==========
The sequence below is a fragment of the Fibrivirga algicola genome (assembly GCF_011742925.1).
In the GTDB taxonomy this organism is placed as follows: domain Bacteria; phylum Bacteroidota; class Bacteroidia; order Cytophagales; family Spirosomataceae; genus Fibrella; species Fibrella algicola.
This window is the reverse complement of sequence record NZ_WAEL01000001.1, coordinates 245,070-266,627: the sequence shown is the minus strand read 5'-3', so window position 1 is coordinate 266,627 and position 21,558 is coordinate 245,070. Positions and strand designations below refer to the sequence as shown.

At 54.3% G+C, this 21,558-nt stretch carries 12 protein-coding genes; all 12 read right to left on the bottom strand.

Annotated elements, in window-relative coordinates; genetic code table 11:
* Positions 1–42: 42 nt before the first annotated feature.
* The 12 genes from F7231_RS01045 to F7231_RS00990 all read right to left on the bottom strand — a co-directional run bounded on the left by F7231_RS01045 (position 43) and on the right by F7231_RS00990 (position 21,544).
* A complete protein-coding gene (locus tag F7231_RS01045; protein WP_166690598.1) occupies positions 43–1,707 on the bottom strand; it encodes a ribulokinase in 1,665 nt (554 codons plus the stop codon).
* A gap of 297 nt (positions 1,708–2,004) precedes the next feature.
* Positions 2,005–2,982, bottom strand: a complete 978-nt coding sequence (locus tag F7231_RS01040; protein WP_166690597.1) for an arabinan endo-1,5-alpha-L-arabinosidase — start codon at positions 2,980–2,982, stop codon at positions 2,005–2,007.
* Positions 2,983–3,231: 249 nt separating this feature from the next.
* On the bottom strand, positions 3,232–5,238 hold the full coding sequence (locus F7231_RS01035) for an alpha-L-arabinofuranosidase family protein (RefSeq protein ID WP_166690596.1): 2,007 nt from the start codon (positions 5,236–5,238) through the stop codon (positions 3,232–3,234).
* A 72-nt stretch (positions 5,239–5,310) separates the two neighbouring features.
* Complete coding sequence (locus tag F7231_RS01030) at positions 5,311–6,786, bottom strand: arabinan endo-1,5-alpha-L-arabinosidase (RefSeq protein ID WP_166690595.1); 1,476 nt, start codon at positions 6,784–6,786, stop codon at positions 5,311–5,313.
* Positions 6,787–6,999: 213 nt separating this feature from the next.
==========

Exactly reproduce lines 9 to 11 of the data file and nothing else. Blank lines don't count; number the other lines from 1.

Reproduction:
* A gap of 297 nt (positions 1,708–2,004) precedes the next feature.
* Positions 2,005–2,982, bottom strand: a complete 978-nt coding sequence (locus tag F7231_RS01040; protein WP_166690597.1) for an arabinan endo-1,5-alpha-L-arabinosidase — start codon at positions 2,980–2,982, stop codon at positions 2,005–2,007.
* Positions 2,983–3,231: 249 nt separating this feature from the next.